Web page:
In a formal comment letter to the Centers for Medicare & Medicaid Services (CMS), ASA joined Pain Care Coalition (PCC) partners - the American Academy of Pain Medicine and the American Pain Society - in strongly opposing proposed changes to Medicare prescription drug fraud provisions that would represent a major expansion of CMS authority over the practice of medicine. Part of a larger proposed rule revising Medicare Part D regulations, the proposed changes allow CMS to revoke a physician’s or eligible professional’s Medicare enrollment if:
- CMS determines that he or she has a pattern or practice of prescribing Part D drugs that is abusive and represents a threat to the health and safety of Medicare beneficiaries or otherwise fails to meet Medicare requirements; or
- His or her Drug Enforcement Administration Certificate of Registration is suspended or revoked; or
- The applicable licensing or administrative body for any state in which a physician or eligible professional practices has suspended or revoked the physician or eligible professional’s ability to prescribe drugs.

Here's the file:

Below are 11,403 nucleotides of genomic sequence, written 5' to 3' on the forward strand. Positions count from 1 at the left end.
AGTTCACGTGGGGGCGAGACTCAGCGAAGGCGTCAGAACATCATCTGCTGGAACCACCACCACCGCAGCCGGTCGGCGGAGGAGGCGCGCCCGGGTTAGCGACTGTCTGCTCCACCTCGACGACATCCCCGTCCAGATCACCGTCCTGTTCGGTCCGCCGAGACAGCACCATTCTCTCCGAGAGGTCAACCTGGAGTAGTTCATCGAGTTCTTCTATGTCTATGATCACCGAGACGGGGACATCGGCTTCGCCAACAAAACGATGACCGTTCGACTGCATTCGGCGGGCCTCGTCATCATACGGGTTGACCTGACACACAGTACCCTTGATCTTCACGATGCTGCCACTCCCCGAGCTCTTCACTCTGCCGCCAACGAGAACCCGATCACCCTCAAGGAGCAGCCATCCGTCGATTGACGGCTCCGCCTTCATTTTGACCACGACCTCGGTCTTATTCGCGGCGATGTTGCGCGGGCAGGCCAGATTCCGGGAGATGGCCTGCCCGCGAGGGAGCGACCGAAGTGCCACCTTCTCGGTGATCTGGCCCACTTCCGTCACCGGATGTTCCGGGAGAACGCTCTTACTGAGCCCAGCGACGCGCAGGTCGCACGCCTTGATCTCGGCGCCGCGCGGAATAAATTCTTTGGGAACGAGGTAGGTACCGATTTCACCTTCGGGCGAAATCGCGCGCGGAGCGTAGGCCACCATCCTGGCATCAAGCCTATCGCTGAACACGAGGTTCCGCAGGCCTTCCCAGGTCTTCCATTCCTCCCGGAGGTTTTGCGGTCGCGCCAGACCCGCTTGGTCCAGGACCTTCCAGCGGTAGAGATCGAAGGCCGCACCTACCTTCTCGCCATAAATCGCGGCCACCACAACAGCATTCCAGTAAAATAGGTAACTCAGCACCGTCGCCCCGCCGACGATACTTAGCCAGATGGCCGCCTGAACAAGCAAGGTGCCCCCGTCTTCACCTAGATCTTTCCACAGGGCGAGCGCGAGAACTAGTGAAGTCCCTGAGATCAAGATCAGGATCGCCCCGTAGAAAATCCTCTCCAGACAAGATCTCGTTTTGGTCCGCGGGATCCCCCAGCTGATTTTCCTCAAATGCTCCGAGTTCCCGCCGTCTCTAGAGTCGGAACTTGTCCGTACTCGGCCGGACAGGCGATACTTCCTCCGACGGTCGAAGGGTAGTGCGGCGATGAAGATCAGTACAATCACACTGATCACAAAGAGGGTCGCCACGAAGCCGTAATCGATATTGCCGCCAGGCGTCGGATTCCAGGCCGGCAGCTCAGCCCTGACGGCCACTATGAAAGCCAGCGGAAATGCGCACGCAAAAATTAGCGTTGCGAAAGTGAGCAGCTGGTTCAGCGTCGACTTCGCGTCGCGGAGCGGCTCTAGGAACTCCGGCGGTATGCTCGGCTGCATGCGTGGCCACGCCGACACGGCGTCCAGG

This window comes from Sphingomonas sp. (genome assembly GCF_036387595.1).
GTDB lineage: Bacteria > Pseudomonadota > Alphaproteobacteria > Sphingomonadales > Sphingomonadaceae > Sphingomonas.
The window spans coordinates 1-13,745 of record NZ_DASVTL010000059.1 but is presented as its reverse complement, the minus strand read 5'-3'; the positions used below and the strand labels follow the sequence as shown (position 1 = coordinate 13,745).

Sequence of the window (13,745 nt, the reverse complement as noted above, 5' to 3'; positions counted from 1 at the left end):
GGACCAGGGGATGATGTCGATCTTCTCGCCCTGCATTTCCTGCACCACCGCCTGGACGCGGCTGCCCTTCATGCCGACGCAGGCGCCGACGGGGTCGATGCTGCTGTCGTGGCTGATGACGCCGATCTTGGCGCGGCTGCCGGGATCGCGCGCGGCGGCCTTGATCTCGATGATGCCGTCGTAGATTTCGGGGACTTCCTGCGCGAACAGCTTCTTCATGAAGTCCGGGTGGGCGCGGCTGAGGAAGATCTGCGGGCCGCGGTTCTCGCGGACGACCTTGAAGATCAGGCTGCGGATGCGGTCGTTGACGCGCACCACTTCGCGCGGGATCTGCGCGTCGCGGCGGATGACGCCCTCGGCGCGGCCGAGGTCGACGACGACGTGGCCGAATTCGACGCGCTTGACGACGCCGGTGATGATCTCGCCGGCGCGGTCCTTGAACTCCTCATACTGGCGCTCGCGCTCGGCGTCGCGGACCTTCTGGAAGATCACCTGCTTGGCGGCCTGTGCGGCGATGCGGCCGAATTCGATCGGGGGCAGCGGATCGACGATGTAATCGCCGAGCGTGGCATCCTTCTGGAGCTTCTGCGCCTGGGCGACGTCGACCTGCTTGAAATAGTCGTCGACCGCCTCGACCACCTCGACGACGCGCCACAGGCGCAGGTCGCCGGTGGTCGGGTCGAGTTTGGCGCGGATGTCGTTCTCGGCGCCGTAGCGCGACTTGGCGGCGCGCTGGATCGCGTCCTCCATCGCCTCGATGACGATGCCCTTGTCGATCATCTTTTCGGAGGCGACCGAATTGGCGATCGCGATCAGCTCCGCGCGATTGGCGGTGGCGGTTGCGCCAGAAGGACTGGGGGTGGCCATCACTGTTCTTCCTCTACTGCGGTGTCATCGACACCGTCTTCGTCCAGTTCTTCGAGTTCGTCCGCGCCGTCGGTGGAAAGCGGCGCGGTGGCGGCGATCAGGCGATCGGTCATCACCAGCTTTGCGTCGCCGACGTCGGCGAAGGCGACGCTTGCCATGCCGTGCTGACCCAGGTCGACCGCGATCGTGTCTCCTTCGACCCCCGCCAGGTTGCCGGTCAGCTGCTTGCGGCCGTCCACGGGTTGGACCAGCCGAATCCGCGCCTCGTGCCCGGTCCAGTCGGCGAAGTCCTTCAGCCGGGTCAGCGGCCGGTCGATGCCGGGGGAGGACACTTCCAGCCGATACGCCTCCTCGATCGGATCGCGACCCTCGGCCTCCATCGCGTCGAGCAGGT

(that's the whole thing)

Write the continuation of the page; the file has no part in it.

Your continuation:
PCC contended that “these changes would substitute the judgment of CMS and presumably its claims processing contractors for that of state licensure authorities and other professional oversight bodies traditionally responsible for regulating professional practice, including prescribing practices.” PCC further argued that CMS proposed these changes:
“(1) without demonstrating that CMS and its contractors have the expertise to make appropriate judgments about a clinician’s prescribing practices, (2) without clear and evidence-based criteria for making those judgments, and (3) without reasonable due process protections for clinicians whose prescribing practices come under scrutiny.”
PCC reasoned that the proposal, if implemented, “could have a pronounced negative effect on clinician behavior, with a corresponding restriction on the access of Medicare patients to necessary, and covered, items and services.”
ASA will continue working with its Coalition partners to ensure that physician anesthesiologists are able to provide quality pain care to the millions of Medicare beneficiaries afflicted with pain.
Read the comment letter.